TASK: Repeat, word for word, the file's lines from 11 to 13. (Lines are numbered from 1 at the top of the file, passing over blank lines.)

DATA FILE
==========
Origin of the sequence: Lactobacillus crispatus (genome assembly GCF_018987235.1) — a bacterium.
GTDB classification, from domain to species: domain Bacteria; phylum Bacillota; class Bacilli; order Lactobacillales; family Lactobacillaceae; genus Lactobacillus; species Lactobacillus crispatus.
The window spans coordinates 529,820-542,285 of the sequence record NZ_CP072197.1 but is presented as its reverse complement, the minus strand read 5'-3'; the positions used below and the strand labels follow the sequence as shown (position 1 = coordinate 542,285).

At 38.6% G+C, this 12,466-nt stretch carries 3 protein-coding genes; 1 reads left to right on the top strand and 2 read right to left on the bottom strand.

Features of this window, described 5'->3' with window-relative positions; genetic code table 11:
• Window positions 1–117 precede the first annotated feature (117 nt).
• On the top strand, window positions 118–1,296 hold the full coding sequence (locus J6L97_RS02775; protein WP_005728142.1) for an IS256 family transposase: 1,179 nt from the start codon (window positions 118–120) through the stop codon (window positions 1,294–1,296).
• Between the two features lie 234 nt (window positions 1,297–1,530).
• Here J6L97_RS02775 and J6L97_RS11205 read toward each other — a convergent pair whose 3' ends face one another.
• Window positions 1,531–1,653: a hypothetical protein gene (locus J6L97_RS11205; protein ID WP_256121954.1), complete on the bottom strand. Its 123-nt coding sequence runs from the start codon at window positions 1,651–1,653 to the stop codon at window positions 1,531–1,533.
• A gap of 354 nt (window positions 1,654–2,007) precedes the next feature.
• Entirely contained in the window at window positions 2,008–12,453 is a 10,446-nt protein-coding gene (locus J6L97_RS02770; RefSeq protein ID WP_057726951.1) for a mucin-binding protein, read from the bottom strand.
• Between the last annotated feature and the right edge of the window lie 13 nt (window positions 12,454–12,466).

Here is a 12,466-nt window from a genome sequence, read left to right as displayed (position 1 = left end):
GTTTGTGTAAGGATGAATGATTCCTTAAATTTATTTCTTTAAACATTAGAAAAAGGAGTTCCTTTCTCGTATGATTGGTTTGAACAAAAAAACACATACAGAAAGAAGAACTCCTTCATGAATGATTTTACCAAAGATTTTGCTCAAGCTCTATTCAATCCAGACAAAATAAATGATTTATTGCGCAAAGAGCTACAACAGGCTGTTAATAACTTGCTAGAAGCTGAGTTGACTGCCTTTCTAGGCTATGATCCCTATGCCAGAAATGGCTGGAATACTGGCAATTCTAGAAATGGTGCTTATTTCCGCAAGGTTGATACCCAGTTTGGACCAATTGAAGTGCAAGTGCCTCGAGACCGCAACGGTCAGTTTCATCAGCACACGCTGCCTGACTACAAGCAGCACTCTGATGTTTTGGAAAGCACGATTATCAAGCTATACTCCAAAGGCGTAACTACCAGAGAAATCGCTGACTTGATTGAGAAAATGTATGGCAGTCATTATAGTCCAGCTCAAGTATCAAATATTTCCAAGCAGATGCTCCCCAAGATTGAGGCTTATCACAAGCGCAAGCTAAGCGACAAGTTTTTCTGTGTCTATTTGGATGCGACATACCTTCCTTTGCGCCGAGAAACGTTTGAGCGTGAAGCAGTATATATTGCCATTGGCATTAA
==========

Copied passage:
• A gap of 354 nt (window positions 1,654–2,007) precedes the next feature.
• Entirely contained in the window at window positions 2,008–12,453 is a 10,446-nt protein-coding gene (locus J6L97_RS02770; RefSeq protein ID WP_057726951.1) for a mucin-binding protein, read from the bottom strand.
• Between the last annotated feature and the right edge of the window lie 13 nt (window positions 12,454–12,466).